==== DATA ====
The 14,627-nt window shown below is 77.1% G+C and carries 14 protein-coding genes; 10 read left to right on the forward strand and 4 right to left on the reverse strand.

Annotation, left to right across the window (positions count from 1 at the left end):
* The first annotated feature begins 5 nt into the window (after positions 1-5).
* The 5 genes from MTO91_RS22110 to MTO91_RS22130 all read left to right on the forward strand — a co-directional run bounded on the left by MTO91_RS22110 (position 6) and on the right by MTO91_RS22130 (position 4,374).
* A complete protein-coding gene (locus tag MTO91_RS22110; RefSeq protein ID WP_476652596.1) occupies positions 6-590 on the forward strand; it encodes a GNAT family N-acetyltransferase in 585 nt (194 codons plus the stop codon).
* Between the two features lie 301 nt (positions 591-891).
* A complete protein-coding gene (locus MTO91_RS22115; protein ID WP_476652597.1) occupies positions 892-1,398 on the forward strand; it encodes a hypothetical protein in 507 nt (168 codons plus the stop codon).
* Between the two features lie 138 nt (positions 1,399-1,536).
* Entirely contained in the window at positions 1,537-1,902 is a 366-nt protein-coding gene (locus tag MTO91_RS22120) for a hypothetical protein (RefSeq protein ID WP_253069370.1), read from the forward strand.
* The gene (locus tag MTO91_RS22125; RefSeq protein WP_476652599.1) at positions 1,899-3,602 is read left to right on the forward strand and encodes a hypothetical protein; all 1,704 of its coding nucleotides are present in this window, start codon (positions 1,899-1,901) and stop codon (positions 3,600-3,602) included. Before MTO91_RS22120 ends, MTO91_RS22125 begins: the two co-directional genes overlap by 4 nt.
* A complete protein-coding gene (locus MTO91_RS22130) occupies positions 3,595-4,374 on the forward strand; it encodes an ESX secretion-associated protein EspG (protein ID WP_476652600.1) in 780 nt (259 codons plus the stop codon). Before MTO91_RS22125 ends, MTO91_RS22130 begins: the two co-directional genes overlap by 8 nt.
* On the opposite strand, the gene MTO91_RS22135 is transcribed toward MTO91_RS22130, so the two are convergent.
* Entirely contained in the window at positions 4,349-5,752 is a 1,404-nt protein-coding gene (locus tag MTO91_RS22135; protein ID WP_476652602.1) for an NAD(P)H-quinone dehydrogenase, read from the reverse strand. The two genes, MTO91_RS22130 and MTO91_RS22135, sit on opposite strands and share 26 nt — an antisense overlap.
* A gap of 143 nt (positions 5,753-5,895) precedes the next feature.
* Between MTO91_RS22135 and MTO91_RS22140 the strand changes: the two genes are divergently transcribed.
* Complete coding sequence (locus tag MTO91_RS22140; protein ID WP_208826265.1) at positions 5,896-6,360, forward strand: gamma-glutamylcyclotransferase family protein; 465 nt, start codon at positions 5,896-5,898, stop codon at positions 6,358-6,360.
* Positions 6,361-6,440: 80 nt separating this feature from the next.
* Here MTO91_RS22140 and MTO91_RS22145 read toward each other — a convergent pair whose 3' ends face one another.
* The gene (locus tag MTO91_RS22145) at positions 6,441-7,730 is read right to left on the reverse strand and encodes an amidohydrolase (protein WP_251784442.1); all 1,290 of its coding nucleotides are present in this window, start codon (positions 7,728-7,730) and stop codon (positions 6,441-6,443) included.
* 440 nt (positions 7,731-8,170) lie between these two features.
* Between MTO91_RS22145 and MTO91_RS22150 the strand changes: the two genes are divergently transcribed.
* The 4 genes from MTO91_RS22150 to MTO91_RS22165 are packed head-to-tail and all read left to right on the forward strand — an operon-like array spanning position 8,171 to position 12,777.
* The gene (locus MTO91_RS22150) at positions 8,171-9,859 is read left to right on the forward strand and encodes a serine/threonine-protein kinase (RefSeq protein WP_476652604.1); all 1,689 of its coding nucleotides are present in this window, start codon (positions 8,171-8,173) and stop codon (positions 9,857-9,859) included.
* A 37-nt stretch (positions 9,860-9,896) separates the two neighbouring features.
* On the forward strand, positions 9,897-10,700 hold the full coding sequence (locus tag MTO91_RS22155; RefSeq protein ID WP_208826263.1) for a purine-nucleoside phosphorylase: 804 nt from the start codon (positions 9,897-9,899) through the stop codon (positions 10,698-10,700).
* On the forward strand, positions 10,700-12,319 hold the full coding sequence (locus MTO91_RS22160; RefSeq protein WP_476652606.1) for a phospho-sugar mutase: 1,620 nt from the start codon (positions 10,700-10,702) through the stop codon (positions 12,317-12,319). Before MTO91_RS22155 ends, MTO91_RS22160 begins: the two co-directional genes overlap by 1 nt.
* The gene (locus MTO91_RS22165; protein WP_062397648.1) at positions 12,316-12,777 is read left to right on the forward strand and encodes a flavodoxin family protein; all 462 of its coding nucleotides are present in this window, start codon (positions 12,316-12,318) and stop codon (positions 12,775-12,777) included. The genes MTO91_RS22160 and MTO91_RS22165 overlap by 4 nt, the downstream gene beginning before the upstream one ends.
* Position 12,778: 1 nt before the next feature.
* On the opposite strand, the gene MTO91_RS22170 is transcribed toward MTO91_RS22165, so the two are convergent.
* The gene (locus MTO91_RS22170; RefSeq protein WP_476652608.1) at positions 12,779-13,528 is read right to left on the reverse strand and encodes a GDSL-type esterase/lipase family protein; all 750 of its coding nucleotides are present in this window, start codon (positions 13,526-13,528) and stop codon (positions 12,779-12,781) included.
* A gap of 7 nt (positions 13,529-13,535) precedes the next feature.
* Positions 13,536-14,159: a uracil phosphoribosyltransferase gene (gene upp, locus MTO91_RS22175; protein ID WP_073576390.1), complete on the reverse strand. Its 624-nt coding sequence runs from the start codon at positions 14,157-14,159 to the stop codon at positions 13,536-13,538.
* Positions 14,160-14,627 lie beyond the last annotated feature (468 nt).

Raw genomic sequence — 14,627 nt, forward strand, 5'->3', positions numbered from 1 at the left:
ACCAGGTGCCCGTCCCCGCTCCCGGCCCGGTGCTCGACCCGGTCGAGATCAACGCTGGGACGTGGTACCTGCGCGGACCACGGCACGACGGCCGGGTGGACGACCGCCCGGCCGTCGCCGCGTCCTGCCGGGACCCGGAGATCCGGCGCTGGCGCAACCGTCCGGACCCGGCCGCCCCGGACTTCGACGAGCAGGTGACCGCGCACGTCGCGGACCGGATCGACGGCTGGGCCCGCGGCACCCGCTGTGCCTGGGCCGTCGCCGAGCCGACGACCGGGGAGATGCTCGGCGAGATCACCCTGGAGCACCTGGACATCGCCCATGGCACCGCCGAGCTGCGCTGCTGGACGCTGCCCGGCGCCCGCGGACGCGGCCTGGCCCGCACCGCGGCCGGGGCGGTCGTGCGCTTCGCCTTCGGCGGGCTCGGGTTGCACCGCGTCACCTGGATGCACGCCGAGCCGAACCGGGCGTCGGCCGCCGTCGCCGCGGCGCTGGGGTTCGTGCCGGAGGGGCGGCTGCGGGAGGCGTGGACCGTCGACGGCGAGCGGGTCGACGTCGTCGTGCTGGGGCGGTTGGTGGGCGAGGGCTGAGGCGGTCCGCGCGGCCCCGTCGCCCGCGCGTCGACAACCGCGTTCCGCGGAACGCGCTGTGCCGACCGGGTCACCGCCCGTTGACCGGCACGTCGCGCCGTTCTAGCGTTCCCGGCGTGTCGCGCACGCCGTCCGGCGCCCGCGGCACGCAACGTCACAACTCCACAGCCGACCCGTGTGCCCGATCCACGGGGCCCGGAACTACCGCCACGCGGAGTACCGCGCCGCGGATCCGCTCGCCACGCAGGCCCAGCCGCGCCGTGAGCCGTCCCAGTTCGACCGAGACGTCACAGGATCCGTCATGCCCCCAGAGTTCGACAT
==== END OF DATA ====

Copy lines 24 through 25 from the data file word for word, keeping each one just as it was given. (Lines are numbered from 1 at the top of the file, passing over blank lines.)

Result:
* A 37-nt stretch (positions 9,860-9,896) separates the two neighbouring features.
* On the forward strand, positions 9,897-10,700 hold the full coding sequence (locus tag MTO91_RS22155; RefSeq protein ID WP_208826263.1) for a purine-nucleoside phosphorylase: 804 nt from the start codon (positions 9,897-9,899) through the stop codon (positions 10,698-10,700).